4. Cold Sesame Noodles

No.105
Yongji Rd
Xinyi District

We each got served small portions of wheat noodles drenched in sesame sauce and fresh cucumber with a miso-based soup of meatballs, tofu and egg. After the lingering taste of stinky tofu, this was a culinary reprieve.

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 5. Kao-Chi

Eslite Spectrum Songyan
No.88 Yanchang Road
Xinyi District

I particularly loved this stop because of the artistic atmosphere of Songshan Cultural and Creative space, where this branch of Kao-Chi is located. Perhaps as much as I loved the Xiaolongbao (dumplings made with pork and gelatine which melts when steamed).

6. Wu Pao Chun Bakery

Eslite Spectrum Songyan
No.88 Yanchang Road
Xinyi District

Ubiquitous in Taiwan, pineapple cakes have a shortcrust-like pastry with sweet pineapple filling, though the fillings differ from bakery to bakery. With only 2 stores in Taiwan (1 in Taipei and another in Kaohsiung), Wo Pao Chun’s famed master Boulanger’s makes pineapple cakes that people queue for. We came out with boxes of them, then lugged them around for the rest of the tour.

7. Bei Men Fung Li Bing

No.9 Alley 33
Lane 216 Section 4
Zhongxiao E Rd

The owners who set up this shaved ice shop hail from Yilan, where the sherbet (or the shaved ice dessert) is just made out of water, sugar and extracts. Done traditionally, there’s even a notice in the shop that states they’d never do a franchise just to keep the quality.

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AsiaDestinationsItineraryPlanningTaiwan

When mining mattered

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I’ve hesitated for years about Taiwan, in part due to the language which has been prohibitive for me, despite how much friends of mine have said—and extolled—about this place. This time around, I have 3 travel companions with me and planning for all of them has been a bloody pain and travelling with them, an even bigger one.

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But Taipei at least, has impressed me from the very start and reminds me (and this is a complete generalisation here) of what China might have been like had Maoist communism   not taken root in the population. I found the people polite and incredibly service-oriented, almost like the Japanese in fact and at first glance, I’d wondered if I actually stepped back into Okinawa when I caught sight of the natural and urban landscape. Despite the language barrier, many tried to speak English and for that, I am beyond grateful and totally aware that I’m behaving akin to a privileged toff in the English-speaking world. The lack of time however—being on a day tour is a timely reminder why I don’t do these things normally in a bigger group—meant that most of it was spent slowing down considerably, and missing out on things that could have been explored.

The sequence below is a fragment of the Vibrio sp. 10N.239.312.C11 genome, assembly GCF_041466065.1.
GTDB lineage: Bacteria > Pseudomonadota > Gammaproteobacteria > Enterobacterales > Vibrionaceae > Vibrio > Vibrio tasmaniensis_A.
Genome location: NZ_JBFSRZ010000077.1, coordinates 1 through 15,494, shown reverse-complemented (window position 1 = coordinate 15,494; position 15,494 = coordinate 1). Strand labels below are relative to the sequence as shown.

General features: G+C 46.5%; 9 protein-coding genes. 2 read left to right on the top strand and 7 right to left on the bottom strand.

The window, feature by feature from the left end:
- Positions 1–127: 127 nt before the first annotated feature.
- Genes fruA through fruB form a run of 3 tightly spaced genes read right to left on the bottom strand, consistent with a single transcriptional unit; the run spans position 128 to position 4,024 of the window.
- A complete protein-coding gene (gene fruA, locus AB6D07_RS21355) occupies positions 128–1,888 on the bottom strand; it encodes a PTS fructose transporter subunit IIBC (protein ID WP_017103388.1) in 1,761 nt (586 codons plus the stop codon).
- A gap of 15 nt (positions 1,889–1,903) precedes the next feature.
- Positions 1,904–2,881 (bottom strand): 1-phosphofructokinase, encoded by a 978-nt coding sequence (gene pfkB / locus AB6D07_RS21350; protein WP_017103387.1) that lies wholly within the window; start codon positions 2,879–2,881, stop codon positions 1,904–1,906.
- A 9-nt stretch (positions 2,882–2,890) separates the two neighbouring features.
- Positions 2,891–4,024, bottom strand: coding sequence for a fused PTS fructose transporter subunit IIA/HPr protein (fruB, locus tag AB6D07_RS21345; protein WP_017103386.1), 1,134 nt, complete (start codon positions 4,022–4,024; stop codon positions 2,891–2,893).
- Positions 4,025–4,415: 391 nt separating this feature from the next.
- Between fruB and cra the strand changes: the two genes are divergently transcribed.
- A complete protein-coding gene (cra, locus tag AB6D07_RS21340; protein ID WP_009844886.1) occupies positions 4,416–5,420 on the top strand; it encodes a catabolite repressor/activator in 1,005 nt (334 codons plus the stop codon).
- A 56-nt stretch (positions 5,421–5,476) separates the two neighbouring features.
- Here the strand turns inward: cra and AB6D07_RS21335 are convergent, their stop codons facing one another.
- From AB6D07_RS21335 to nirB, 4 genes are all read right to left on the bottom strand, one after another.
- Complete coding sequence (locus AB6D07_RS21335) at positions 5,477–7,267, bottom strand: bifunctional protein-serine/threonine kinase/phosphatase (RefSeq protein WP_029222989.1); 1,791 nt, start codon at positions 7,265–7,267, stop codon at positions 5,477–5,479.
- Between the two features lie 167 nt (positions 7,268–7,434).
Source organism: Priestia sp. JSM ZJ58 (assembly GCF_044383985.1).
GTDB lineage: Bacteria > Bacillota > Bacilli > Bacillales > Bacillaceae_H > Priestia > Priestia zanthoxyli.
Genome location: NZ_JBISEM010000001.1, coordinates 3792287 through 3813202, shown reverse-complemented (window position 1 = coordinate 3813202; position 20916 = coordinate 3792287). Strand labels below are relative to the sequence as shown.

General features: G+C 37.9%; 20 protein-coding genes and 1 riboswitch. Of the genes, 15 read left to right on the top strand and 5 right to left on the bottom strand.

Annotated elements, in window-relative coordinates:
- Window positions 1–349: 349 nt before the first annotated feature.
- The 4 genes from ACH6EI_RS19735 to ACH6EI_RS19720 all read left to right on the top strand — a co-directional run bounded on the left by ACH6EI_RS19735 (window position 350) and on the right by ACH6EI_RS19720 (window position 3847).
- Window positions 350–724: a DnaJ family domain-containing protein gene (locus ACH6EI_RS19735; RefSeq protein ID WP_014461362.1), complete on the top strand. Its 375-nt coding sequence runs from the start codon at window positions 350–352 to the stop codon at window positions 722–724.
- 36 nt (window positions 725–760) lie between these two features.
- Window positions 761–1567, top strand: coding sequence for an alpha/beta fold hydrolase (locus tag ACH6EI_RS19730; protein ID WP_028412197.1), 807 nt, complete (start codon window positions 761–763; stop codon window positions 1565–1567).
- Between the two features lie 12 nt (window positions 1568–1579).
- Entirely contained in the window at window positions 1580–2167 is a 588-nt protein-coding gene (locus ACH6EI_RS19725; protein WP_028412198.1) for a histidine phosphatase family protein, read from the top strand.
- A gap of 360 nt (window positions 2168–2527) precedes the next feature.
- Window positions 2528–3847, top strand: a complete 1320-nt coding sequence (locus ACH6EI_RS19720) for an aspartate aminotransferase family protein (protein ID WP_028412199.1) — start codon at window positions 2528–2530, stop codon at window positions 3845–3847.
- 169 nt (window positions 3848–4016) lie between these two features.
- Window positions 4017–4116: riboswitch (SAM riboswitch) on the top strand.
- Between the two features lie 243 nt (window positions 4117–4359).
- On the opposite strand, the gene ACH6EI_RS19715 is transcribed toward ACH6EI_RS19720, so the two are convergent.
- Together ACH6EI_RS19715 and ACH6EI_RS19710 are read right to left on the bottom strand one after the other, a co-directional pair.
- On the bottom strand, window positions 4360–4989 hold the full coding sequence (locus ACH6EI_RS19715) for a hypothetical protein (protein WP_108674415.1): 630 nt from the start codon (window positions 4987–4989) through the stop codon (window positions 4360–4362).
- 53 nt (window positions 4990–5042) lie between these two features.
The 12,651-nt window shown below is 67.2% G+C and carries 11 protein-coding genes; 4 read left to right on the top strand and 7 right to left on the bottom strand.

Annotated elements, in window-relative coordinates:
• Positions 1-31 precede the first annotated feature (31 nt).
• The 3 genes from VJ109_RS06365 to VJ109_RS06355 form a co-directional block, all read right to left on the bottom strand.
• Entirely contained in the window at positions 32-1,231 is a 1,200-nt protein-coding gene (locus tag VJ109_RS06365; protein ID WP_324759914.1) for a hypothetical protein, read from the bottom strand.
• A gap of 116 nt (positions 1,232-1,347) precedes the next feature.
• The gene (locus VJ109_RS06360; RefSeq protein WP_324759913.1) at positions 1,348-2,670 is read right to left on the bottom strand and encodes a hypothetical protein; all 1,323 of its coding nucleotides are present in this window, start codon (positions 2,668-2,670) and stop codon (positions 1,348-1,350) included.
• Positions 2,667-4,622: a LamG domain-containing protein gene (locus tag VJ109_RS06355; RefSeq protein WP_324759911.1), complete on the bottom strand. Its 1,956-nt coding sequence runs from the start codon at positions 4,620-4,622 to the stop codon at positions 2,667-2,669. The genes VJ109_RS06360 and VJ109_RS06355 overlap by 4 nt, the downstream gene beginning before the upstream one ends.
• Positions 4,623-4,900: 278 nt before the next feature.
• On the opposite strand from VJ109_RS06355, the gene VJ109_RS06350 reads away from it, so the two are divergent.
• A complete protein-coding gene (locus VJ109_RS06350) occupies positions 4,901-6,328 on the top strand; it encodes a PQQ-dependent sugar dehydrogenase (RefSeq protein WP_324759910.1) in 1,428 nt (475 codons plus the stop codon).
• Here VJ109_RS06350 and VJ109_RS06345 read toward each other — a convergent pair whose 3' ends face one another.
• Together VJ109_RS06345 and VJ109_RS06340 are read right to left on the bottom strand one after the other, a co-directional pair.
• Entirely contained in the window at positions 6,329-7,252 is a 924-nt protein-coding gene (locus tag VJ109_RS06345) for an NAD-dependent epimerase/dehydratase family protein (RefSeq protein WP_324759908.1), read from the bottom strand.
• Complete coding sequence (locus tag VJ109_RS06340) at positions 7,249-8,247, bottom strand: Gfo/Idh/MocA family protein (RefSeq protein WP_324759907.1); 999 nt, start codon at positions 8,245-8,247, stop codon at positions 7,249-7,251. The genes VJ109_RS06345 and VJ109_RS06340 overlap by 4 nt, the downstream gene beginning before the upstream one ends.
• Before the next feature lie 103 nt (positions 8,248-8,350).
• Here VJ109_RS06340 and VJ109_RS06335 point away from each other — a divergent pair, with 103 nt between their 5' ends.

A day tour with My Taiwan Tour conveniently provided us with an English-speaking guide and a drive northeast towards the old mining towns of Jiufen and Pingxi which have long been converted into tourist attractions. But on a surprise public holiday declared by the newly-elected Taiwan president, we found ourselves on a jam-packed road with half of Taipei determined to make the most use of the day off as well. And that was the start of a long and trying day where I spent most of the time waiting or sitting in a moving bus on a journey that took way longer than expected.

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Jiufen (meaning ‘9 portions’) was originally named that way because there were only 9 families living there back in the day and ordering and hauling daily necessities simply became a matter of asking for 9 portions of all of those. From the carpark down below, it was uphill the whole way on narrow and rather steep stairs made treacherous by the sheer volume of tourists playing this route in a bid to look at the number of shops that dot these alleyways.

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In Pingxi, sky lanterns are released by tourists painting their wishes or names on the thin paper who then get their photos taken as the lantern floats upwards. I spent the time hoping that no one’s roof caught fire.

I returned to Taipei, sweaty and absolutely knackered, then wondered if I could have done this on my own terms.